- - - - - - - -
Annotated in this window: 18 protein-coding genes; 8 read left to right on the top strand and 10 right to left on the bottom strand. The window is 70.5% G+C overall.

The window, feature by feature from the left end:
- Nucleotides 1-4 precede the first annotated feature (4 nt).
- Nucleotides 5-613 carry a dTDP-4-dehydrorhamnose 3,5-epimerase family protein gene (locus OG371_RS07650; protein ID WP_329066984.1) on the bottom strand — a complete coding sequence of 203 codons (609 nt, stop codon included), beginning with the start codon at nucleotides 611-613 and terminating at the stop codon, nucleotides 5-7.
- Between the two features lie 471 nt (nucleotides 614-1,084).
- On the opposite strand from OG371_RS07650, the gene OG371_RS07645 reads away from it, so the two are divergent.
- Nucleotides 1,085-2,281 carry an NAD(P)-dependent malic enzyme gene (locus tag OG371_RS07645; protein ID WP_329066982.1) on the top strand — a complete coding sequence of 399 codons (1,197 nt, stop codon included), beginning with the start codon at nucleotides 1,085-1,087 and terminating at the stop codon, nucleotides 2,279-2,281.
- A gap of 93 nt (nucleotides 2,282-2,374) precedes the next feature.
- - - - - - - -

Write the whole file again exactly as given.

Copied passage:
Annotated in this window: 18 protein-coding genes; 8 read left to right on the top strand and 10 right to left on the bottom strand. The window is 70.5% G+C overall.

The window, feature by feature from the left end:
- Nucleotides 1-4 precede the first annotated feature (4 nt).
- Nucleotides 5-613 carry a dTDP-4-dehydrorhamnose 3,5-epimerase family protein gene (locus OG371_RS07650; protein ID WP_329066984.1) on the bottom strand — a complete coding sequence of 203 codons (609 nt, stop codon included), beginning with the start codon at nucleotides 611-613 and terminating at the stop codon, nucleotides 5-7.
- Between the two features lie 471 nt (nucleotides 614-1,084).
- On the opposite strand from OG371_RS07650, the gene OG371_RS07645 reads away from it, so the two are divergent.
- Nucleotides 1,085-2,281 carry an NAD(P)-dependent malic enzyme gene (locus tag OG371_RS07645; protein ID WP_329066982.1) on the top strand — a complete coding sequence of 399 codons (1,197 nt, stop codon included), beginning with the start codon at nucleotides 1,085-1,087 and terminating at the stop codon, nucleotides 2,279-2,281.
- A gap of 93 nt (nucleotides 2,282-2,374) precedes the next feature.